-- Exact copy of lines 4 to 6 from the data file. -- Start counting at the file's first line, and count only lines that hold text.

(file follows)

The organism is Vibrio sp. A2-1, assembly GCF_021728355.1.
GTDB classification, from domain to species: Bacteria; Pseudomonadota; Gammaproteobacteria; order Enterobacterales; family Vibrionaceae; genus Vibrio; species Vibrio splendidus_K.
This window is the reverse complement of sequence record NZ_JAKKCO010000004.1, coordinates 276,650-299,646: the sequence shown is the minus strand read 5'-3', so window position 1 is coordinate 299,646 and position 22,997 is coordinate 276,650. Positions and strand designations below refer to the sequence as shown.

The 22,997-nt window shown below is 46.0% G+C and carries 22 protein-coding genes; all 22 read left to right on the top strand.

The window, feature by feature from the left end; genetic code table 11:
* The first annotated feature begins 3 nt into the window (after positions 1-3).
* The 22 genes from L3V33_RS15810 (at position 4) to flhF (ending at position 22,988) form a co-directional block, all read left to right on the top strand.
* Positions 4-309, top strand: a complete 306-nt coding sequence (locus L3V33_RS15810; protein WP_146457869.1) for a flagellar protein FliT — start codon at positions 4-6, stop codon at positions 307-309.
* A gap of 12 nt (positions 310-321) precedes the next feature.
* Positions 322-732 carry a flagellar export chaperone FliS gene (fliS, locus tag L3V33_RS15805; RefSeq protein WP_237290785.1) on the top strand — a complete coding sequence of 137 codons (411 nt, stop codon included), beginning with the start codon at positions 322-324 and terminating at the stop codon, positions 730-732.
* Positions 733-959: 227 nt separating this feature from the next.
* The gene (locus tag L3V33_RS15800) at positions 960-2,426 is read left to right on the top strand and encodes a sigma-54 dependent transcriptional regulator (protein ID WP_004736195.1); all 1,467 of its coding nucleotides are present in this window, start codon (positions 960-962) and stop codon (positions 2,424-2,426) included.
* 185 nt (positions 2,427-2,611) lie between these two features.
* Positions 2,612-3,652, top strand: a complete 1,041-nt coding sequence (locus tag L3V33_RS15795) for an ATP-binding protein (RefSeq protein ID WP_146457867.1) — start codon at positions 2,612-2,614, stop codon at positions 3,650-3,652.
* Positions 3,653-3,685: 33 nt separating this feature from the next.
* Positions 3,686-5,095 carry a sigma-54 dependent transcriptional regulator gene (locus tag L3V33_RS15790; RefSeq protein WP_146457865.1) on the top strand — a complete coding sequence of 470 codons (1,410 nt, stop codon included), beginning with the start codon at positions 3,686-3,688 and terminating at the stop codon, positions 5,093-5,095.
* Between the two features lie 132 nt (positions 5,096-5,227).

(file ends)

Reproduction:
The 22,997-nt window shown below is 46.0% G+C and carries 22 protein-coding genes; all 22 read left to right on the top strand.

The window, feature by feature from the left end; genetic code table 11:
* The first annotated feature begins 3 nt into the window (after positions 1-3).